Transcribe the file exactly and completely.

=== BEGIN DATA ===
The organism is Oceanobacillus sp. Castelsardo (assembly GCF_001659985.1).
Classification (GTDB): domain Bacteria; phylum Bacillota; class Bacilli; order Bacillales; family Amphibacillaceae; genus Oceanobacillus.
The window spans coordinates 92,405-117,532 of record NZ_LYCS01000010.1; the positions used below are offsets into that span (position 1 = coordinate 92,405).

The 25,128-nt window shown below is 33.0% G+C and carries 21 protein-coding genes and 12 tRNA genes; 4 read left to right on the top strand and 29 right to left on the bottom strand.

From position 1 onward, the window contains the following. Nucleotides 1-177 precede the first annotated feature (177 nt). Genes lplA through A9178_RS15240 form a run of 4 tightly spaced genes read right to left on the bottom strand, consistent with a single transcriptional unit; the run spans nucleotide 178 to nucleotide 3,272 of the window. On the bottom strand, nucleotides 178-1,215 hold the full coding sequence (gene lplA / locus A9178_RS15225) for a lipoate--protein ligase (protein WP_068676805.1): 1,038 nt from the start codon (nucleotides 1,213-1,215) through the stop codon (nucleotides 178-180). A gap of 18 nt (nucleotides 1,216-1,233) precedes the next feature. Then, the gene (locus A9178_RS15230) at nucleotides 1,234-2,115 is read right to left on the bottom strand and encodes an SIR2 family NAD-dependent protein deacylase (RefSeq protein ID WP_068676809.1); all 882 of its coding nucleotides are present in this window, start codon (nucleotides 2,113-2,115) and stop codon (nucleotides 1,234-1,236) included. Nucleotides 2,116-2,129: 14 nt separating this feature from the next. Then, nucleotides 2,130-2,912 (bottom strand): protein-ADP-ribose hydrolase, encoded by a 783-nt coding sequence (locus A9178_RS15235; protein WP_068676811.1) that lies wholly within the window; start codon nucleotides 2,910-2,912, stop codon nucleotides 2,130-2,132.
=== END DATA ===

The organism is Oceanobacillus sp. Castelsardo (assembly GCF_001659985.1).
Classification (GTDB): domain Bacteria; phylum Bacillota; class Bacilli; order Bacillales; family Amphibacillaceae; genus Oceanobacillus.
The window spans coordinates 92,405-117,532 of record NZ_LYCS01000010.1; the positions used below are offsets into that span (position 1 = coordinate 92,405).

The 25,128-nt window shown below is 33.0% G+C and carries 21 protein-coding genes and 12 tRNA genes; 4 read left to right on the top strand and 29 right to left on the bottom strand.

From position 1 onward, the window contains the following. Nucleotides 1-177 precede the first annotated feature (177 nt). Genes lplA through A9178_RS15240 form a run of 4 tightly spaced genes read right to left on the bottom strand, consistent with a single transcriptional unit; the run spans nucleotide 178 to nucleotide 3,272 of the window. On the bottom strand, nucleotides 178-1,215 hold the full coding sequence (gene lplA / locus A9178_RS15225) for a lipoate--protein ligase (protein WP_068676805.1): 1,038 nt from the start codon (nucleotides 1,213-1,215) through the stop codon (nucleotides 178-180). A gap of 18 nt (nucleotides 1,216-1,233) precedes the next feature. Then, the gene (locus A9178_RS15230) at nucleotides 1,234-2,115 is read right to left on the bottom strand and encodes an SIR2 family NAD-dependent protein deacylase (RefSeq protein ID WP_068676809.1); all 882 of its coding nucleotides are present in this window, start codon (nucleotides 2,113-2,115) and stop codon (nucleotides 1,234-1,236) included. Nucleotides 2,116-2,129: 14 nt separating this feature from the next. Then, nucleotides 2,130-2,912 (bottom strand): protein-ADP-ribose hydrolase, encoded by a 783-nt coding sequence (locus A9178_RS15235; protein WP_068676811.1) that lies wholly within the window; start codon nucleotides 2,910-2,912, stop codon nucleotides 2,130-2,132.